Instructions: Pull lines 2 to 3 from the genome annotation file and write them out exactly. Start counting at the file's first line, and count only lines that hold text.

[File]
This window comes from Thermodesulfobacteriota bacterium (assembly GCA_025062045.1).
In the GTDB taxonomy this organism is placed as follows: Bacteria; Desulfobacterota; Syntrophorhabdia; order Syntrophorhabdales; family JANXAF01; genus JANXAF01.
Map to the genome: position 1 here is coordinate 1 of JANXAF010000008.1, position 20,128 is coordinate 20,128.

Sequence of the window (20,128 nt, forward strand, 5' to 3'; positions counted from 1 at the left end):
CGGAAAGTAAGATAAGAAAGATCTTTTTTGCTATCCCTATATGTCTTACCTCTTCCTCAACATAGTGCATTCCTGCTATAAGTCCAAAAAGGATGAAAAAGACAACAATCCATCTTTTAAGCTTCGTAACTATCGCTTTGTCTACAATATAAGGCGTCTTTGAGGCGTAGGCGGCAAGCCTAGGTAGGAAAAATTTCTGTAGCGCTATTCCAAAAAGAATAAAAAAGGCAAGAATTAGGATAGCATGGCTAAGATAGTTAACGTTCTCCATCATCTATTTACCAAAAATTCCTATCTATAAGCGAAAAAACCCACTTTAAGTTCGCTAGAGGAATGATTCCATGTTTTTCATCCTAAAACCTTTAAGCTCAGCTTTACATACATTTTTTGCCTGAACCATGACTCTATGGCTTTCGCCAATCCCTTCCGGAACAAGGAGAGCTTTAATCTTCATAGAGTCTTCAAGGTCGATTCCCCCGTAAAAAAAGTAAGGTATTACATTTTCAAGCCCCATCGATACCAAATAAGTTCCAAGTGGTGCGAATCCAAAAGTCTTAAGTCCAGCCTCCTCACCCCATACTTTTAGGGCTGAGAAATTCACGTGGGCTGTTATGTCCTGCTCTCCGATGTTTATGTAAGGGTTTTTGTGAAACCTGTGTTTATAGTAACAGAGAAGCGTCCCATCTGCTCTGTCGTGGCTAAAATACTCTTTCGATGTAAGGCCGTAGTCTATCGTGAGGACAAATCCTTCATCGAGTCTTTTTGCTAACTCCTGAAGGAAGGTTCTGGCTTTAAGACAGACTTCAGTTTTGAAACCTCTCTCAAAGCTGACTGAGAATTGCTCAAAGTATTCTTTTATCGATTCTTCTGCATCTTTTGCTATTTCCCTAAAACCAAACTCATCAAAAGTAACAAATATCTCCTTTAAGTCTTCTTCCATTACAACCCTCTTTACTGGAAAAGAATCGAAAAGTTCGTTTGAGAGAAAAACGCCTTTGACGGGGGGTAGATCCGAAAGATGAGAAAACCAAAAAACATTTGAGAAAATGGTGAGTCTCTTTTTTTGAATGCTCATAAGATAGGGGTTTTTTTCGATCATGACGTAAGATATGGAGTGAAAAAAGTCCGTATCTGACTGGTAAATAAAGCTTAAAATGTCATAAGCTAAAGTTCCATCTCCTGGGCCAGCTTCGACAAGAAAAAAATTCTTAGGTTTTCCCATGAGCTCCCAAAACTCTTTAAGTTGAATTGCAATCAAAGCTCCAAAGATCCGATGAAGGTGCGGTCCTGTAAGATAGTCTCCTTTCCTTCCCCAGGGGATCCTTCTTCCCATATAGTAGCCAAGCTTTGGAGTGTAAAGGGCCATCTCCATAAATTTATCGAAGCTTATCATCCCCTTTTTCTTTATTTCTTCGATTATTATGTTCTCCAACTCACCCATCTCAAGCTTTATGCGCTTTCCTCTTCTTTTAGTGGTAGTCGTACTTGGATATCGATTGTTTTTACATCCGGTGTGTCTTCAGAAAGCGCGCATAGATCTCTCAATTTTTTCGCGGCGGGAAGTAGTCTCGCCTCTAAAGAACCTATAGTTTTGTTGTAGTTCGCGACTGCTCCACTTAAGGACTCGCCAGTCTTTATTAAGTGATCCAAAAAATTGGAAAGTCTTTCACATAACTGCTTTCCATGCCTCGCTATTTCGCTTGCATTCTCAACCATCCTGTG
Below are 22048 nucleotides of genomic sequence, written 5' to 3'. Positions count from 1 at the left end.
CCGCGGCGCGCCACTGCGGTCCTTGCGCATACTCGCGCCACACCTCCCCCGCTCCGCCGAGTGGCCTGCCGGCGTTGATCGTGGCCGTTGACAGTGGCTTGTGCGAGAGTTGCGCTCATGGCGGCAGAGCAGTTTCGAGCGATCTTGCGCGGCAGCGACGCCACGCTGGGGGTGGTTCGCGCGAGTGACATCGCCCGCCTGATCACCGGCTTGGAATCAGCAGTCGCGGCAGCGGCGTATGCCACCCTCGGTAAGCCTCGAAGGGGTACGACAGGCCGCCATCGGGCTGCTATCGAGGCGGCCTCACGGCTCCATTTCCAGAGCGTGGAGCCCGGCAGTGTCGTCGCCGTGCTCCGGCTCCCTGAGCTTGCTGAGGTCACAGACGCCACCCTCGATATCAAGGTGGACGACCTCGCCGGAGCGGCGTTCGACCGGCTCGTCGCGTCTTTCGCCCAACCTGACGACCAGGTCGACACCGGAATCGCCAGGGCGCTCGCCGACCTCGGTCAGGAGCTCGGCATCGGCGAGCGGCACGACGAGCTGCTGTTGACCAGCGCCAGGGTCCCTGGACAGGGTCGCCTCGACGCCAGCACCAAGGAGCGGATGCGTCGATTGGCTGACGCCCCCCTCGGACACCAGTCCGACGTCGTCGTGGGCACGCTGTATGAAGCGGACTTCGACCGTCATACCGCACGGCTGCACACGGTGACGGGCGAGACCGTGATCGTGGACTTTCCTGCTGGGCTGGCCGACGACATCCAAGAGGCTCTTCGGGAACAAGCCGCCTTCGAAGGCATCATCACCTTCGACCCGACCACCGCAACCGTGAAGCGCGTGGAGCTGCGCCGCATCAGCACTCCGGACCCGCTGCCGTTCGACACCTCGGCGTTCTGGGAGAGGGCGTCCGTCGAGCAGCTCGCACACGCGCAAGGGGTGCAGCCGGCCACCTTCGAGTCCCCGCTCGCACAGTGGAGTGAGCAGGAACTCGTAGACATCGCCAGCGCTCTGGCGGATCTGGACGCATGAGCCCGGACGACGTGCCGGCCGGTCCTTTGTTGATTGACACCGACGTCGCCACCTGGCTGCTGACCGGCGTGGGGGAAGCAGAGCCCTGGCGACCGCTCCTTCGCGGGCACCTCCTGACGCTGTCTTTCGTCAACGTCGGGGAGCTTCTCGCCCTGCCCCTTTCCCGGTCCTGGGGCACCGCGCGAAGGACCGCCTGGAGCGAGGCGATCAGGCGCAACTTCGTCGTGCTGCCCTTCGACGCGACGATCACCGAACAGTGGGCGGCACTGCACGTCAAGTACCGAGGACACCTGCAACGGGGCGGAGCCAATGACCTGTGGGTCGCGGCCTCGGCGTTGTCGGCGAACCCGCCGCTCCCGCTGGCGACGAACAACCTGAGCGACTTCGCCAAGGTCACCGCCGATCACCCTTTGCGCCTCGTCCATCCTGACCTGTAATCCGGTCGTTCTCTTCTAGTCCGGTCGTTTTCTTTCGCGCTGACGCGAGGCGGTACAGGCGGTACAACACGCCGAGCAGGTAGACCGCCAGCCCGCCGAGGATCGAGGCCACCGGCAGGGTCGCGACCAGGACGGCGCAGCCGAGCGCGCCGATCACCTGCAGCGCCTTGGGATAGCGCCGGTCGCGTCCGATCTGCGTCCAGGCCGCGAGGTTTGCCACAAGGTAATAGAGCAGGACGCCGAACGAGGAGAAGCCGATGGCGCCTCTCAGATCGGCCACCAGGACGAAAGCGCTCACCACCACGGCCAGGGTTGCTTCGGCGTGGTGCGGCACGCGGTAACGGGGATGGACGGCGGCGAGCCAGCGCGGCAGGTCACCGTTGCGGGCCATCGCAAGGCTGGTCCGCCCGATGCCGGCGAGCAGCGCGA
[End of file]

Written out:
In the GTDB taxonomy this organism is placed as follows: Bacteria; Desulfobacterota; Syntrophorhabdia; order Syntrophorhabdales; family JANXAF01; genus JANXAF01.
Map to the genome: position 1 here is coordinate 1 of JANXAF010000008.1, position 20,128 is coordinate 20,128.